Non fiction of the month is a running book that came into my mind when I was out for a run myself. I’ve never read any of Murakami’s novels – I find the cult of him rather offputting and really should get over myself – but I enjoyed this wander around his mind and a lot of what he said resonated with me. The comments about training yourself as a runner and writer make sense, and if I can get myself to run 10k within a matter of weeks, why do I not apply the same techniques to writing with more discipline? While I writer every day, the amounts vary and the results are less obvious – I have a feeling this is more to do with self doubt than anything else. I do like that he doesn’t really think of anything while he runs, because neither do I but I think people often assume that you do.

Guernica – Dave Boling

I know very little about the Spanish Civil War so my non-fiction aims now include Antony Beevor’s book about it – there is so much literature based around the conflict. This was an interesting book and I think it probably benefited from me not having much knowledge of the war. The first half of the book is mainly to immerse the reader in the town of Guernica and some of the families within. There are brief cameos from Picasso and the German bomber in charge of the attack. The characters are perhaps a little one-dimensional but I didn’t think I mind this, until the main attack occurred and then I found that I wasn’t as upset at what happened as I might have been in the hands of a better author. The other problem with Guernica is that of course, there was no real revenge or conclusion to the atrocity, so the author has to manufacture a slightly contrived ending in order to bring about an end to the story. But having said all that, I still found this an interesting read and it will spur me onto find out more.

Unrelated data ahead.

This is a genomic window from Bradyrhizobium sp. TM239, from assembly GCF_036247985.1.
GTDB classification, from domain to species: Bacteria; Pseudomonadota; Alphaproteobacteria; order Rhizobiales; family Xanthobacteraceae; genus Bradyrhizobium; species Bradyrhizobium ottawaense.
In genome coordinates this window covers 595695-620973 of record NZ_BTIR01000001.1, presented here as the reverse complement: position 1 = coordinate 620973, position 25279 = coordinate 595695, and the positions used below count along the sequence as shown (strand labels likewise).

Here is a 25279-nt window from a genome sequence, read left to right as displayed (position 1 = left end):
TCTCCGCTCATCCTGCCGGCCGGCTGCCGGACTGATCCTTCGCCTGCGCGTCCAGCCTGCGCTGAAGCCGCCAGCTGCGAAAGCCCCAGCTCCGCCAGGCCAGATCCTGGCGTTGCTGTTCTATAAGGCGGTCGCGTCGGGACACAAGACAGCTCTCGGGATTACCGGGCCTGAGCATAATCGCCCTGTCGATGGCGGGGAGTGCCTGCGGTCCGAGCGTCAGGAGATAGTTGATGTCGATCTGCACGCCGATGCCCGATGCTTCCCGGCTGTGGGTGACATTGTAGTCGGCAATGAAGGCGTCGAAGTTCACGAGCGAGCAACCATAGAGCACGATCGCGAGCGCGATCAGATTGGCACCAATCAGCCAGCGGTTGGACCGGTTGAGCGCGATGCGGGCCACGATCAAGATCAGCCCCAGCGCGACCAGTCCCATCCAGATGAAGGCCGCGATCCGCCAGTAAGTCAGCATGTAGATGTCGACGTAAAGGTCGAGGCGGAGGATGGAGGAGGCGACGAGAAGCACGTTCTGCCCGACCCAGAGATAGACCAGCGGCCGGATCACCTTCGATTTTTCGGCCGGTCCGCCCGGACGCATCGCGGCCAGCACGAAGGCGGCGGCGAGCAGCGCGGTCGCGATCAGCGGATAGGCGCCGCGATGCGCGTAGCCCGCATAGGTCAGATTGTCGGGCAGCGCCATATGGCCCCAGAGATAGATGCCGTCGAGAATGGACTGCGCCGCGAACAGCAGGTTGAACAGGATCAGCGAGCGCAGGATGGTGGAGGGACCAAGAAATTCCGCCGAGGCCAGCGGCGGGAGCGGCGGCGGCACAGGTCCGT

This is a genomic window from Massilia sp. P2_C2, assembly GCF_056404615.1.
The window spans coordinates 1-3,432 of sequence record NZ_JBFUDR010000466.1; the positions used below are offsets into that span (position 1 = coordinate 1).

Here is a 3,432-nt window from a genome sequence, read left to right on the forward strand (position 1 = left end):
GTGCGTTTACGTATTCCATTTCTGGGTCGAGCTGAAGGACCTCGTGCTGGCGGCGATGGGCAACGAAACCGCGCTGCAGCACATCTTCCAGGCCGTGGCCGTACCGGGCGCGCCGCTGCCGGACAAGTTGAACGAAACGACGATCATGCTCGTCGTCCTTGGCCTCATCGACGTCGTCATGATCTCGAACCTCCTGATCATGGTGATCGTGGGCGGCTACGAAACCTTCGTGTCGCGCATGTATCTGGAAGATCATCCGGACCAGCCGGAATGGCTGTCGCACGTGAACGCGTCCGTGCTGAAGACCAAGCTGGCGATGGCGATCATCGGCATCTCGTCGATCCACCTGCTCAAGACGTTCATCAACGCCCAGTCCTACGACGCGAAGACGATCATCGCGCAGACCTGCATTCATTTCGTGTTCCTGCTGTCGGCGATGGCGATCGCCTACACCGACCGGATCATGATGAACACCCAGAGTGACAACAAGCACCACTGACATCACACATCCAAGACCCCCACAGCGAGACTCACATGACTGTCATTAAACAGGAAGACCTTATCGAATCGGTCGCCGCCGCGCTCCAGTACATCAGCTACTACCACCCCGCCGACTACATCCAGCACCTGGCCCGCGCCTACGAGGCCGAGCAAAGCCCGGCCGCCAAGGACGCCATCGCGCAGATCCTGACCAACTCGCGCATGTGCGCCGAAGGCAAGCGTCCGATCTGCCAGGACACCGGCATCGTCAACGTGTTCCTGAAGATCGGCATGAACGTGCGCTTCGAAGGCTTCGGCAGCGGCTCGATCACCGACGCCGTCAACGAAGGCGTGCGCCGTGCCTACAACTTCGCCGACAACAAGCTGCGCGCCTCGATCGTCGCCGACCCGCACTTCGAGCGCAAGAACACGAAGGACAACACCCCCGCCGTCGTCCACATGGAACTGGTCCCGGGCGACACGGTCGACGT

Hold Back the Stars – Katie Khan